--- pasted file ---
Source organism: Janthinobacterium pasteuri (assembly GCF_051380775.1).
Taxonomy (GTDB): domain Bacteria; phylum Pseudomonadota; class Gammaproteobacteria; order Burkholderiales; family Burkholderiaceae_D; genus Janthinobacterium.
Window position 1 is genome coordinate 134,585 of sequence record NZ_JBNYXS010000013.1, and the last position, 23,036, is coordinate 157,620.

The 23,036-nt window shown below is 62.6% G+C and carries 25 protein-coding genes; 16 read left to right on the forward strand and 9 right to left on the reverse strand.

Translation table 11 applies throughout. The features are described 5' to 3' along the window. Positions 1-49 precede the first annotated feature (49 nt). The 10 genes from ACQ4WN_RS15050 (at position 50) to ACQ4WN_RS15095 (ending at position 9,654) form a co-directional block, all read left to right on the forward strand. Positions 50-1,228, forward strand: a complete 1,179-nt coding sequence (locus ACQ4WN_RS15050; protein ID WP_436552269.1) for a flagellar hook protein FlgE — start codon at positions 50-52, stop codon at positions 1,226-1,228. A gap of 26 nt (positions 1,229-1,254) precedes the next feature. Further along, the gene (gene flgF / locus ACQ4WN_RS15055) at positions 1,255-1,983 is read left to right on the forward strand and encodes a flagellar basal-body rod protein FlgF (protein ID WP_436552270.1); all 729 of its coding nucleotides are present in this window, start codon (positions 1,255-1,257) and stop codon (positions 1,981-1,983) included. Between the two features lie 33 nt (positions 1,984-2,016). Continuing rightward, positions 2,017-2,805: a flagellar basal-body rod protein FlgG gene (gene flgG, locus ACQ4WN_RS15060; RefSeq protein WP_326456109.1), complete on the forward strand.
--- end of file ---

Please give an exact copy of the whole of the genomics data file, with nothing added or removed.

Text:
Source organism: Janthinobacterium pasteuri (assembly GCF_051380775.1).
Taxonomy (GTDB): domain Bacteria; phylum Pseudomonadota; class Gammaproteobacteria; order Burkholderiales; family Burkholderiaceae_D; genus Janthinobacterium.
Window position 1 is genome coordinate 134,585 of sequence record NZ_JBNYXS010000013.1, and the last position, 23,036, is coordinate 157,620.

The 23,036-nt window shown below is 62.6% G+C and carries 25 protein-coding genes; 16 read left to right on the forward strand and 9 right to left on the reverse strand.

Translation table 11 applies throughout. The features are described 5' to 3' along the window. Positions 1-49 precede the first annotated feature (49 nt). The 10 genes from ACQ4WN_RS15050 (at position 50) to ACQ4WN_RS15095 (ending at position 9,654) form a co-directional block, all read left to right on the forward strand. Positions 50-1,228, forward strand: a complete 1,179-nt coding sequence (locus ACQ4WN_RS15050; protein ID WP_436552269.1) for a flagellar hook protein FlgE — start codon at positions 50-52, stop codon at positions 1,226-1,228. A gap of 26 nt (positions 1,229-1,254) precedes the next feature. Further along, the gene (gene flgF / locus ACQ4WN_RS15055) at positions 1,255-1,983 is read left to right on the forward strand and encodes a flagellar basal-body rod protein FlgF (protein ID WP_436552270.1); all 729 of its coding nucleotides are present in this window, start codon (positions 1,255-1,257) and stop codon (positions 1,981-1,983) included. Between the two features lie 33 nt (positions 1,984-2,016). Continuing rightward, positions 2,017-2,805: a flagellar basal-body rod protein FlgG gene (gene flgG, locus ACQ4WN_RS15060; RefSeq protein WP_326456109.1), complete on the forward strand.